Marrying performance with reliability is always crucial for power unit manufacturers. In past years, one frequently came at the expense of the other for Honda. But this year, Honda has been a competitor power-wise against Mercedes. Honda has even been more reliable, with Mercedes having used more engines. Honda exceeded its allocation due to accident damage – Max Verstappen at Silverstone, Sergio Perez at Budapest, and Yuki Tsunoda at Imola – but feels that without crashes it would have evaded grid penalties for engine changes.
“We are always watching the PU damage, and trying to achieve the best performance,” Tanabe said. “We try to put the best performance from the PU, so we don’t take any risks but we are working on the kind of edge of both sides—reliability and then performance.
“We knew that we had 23 races initially and then one was removed and then we had 22 this year. The regulations tell us (we have) three PUs, so we forecast to finish the season with three PUs. So, first PU, second PU, third PU, but unfortunately we lost some PUs, especially on Red Bull’s side, due to the accidents, then we had a slightly different strategy.”
It is a changed landscape from years when Mercedes was the all-powerful near-bulletproof manufacturer.
“Looking back at previous years, their PU was very reliable and powerful,” says Tanabe. He adds he “cannot believe” their struggles but concedes “the PU—the ICE, ERS—is very complicated and precise. If you have a little bit of error in it, even one piece of the part, the balance can go bad.” There are no plans for Honda to take any more penalties, or fit a fresh engine across the final races, as had been rumored. Mercedes has been the benchmark for seven years, taking each title since 2014.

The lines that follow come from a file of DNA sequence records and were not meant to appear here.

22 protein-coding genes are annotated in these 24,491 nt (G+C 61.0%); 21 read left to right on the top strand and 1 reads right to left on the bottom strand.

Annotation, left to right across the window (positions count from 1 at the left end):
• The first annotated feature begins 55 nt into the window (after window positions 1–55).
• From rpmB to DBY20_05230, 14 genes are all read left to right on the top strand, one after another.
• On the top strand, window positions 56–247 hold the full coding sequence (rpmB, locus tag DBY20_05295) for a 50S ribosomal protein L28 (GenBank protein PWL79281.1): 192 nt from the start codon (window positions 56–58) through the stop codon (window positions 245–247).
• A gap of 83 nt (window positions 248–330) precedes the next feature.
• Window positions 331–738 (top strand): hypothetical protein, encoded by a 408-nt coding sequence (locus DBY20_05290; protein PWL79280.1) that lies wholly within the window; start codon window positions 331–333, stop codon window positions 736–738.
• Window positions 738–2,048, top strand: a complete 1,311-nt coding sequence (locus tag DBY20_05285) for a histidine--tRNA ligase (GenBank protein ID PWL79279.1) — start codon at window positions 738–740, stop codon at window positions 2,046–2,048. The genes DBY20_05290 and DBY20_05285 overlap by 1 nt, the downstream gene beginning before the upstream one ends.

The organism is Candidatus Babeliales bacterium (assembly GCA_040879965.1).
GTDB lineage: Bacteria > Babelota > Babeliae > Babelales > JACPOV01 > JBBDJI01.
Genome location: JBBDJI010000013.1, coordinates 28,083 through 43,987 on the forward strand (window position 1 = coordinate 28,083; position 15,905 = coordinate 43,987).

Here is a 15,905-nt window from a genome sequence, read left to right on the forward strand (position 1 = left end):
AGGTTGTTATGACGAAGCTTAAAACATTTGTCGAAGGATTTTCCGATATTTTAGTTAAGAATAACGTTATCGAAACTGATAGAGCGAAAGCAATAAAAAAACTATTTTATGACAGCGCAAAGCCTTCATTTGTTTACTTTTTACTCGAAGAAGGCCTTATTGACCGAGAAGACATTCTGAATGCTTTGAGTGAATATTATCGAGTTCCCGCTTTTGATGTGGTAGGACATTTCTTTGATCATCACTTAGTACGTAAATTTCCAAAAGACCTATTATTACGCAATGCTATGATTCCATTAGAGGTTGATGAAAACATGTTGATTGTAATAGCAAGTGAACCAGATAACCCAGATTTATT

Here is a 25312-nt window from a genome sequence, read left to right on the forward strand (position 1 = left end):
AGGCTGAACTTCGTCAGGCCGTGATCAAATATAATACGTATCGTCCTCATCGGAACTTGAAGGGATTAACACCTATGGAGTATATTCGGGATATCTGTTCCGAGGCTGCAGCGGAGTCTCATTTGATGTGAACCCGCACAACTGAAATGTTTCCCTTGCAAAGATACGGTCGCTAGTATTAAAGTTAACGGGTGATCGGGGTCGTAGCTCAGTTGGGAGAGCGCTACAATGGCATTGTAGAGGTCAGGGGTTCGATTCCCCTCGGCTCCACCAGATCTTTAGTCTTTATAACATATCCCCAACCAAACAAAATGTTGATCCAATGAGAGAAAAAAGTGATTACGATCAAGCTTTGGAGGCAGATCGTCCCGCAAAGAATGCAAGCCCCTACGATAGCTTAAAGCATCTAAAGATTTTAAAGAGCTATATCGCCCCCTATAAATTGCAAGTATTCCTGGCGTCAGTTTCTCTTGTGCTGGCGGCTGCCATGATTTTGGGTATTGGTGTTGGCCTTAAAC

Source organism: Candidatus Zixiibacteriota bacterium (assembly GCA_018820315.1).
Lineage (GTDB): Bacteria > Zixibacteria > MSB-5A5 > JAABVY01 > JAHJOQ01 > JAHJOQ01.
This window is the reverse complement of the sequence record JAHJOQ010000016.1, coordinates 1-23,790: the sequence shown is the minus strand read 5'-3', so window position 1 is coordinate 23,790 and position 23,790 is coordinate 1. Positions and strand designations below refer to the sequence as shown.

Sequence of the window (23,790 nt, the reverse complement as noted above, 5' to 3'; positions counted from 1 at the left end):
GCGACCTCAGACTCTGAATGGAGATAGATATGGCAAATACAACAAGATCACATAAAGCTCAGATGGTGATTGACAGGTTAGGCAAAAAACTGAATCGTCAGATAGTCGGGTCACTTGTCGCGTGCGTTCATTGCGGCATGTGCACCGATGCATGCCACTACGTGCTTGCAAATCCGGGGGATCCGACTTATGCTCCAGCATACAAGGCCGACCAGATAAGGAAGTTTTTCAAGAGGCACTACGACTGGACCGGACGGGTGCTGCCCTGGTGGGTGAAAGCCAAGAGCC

There is a “huge difference,” Tanabe says, between today’s Honda power unit and the version that first appeared upon its return in 2015, though was unwilling to quantify the exact gains. There is not one single magic bullet in a “very complicated” engine formula.
“There are many, many elements” behind Honda’s progress. “We learned a lot from each single failure, or experience, and we put that experience into the new [components] each year. It is not only the hardware, but also the calibration, the software, and then the trackside management.
“Looking back, at the early challenge of this PU regulation, since we started in 2015, we had a lot of failures and the performance was not good. We learned a lot from those years, and then we developed, we improved, both performance and reliability. That’s why we are here now, our position is here now, I’m very pleased to see this year’s results. We see big progress compared to the previous years. And that all comes from our technology and development.
“We learned a lot—and still we are learning something every weekend.”
Tanabe concedes that “of course” there is regret at Honda’s departure, regret that the journey cannot continue, and regret that Honda cannot continue to prove itself. But after the misery of its first hybrid years irrespective of the outcome in Saudi Arabia and Abu Dhabi it will depart with pride and recognition of its work.
“I feel a bit sad,” says Tanabe. “But we learned a lot, not only Formula 1 technology, but also how to work with teams, and how to develop the technology internally in Honda.
“I believe that our engineers and all of our staff have grown very much during this experience, so that’s good for the future of Honda. We can use this experience for the future of Honda.”
And as work continues on the Red Bull Powertrains project Honda will still have a legacy, of sorts, within Formula 1 as well.